In the Church, we did not universally respond to the pandemic well. Our solution to the problem was live-streaming Masses. Lacking the liturgical-sacramental culture of our medieval and early modern forebears, we could not imagine another way than tuning into televised Masses. At the same time, our parishes have been ripped apart by political polarization. We fight over wearing masks and getting vaccines. We complained about our bishops “denying” us the Eucharist.
Concurrently, the Church endured yet more scandal. In November of 2020, the McCarrick report was released. Reading the over 400 pages of the report, it was clear that the Church herself is suffering from a disease. It is not COVID-19, but a clerical culture that at times is more concerned about avoiding scandal than seeking holiness. The report was almost boring, a series of mistakes and foibles along the way by a cast of characters waiting to be judged by the Dante of our age.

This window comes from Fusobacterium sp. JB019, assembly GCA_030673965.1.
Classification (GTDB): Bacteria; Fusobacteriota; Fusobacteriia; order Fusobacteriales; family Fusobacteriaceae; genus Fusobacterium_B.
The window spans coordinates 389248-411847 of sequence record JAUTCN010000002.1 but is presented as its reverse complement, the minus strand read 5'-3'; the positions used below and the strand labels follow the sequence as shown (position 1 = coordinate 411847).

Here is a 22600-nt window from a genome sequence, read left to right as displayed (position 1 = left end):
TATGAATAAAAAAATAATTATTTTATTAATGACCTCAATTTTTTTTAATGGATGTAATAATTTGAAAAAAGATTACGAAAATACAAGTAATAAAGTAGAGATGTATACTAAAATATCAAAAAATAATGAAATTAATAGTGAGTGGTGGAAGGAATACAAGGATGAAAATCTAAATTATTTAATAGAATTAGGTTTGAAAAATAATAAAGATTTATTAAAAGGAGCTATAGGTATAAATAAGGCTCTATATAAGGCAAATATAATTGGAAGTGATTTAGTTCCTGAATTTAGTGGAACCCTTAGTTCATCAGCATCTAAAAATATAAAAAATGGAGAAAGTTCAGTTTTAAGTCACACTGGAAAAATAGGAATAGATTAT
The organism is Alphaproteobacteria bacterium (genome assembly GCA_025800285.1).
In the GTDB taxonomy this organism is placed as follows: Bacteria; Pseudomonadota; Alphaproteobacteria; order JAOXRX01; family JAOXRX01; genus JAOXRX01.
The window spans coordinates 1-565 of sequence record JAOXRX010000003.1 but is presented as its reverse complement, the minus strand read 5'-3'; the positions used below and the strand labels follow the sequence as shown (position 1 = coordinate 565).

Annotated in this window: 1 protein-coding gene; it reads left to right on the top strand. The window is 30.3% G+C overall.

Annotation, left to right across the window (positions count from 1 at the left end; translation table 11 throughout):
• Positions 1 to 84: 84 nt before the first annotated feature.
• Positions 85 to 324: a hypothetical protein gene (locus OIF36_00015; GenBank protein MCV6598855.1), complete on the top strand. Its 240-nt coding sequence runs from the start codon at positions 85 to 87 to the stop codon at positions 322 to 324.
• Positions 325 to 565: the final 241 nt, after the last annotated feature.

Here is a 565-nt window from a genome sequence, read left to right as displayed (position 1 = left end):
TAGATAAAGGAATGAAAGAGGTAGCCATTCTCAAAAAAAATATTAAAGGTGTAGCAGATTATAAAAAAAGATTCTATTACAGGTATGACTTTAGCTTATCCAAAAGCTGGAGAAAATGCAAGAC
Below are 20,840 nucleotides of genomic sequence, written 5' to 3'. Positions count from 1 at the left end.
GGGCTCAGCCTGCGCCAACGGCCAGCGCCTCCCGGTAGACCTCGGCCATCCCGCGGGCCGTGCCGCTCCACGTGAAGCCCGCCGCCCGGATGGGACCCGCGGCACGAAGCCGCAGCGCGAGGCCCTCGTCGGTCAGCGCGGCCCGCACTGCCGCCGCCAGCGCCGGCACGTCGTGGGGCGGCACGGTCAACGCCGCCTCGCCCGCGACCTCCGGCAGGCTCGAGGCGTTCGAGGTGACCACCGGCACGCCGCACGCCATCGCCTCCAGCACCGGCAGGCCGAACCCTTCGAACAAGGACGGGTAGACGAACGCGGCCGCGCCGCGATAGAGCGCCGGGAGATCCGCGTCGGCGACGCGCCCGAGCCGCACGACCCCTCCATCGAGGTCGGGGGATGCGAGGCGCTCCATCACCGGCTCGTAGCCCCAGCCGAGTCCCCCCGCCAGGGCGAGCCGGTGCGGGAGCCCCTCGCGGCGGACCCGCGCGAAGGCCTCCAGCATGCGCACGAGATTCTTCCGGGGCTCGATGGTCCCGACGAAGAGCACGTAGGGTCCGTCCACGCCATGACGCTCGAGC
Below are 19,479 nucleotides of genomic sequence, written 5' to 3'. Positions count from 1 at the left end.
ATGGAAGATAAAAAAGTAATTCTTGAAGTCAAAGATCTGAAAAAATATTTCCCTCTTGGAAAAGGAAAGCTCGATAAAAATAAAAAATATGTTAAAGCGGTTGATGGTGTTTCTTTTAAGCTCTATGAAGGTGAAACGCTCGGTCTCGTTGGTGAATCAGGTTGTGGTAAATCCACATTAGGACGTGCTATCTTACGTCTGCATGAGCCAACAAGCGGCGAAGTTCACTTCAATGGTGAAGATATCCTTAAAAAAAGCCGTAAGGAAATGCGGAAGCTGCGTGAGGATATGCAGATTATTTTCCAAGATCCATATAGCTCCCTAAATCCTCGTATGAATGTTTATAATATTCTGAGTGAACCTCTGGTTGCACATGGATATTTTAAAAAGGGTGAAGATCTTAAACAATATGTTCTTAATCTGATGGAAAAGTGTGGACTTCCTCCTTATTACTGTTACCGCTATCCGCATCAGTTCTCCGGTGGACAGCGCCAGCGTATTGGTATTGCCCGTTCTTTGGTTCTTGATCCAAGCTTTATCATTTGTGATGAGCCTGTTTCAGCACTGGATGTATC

What is the Church to do after COVID-19? The temptation will be twofold. Either we will seek to return to the “old normal.” We’ll pretend that COVID-19 never happened. There is partial wisdom here. We do need to return to the normal cycle of feasts and seasons. People need a bit of stability in their lives. But at the same time, COVID-19 has exacerbated several trends in the Church. Not a few dioceses are in financial free-fall, laying off many of their lay staff. Many of those who were barely affiliated with the Church before COVID-19 might never come back. The world is suffering, and the Church has a vocation to respond to the “new normal.” Especially when certain dimensions of that normalcy are detrimental to human flourishing.
The other temptation is to pursue the path of bureaucracy. We will hire more consultants, attempting to woo people back to Church. We will work to develop strategic plans, trying to adopt business practices for evangelization. In this, we will fall prey to the ecclesial heresy of the NGO.
Even if history does not repeat itself, paying attention to the response of our forebears to the Black Death may be salutary. What we see as the healing medicine to the plague in late medieval and early modern Catholicism is a renewed attention to presence. The presence of Christ in the Blessed Sacrament. The presence of Christ in history in the lives of the saints. The presence of Christ to one another, especially to those on the margins.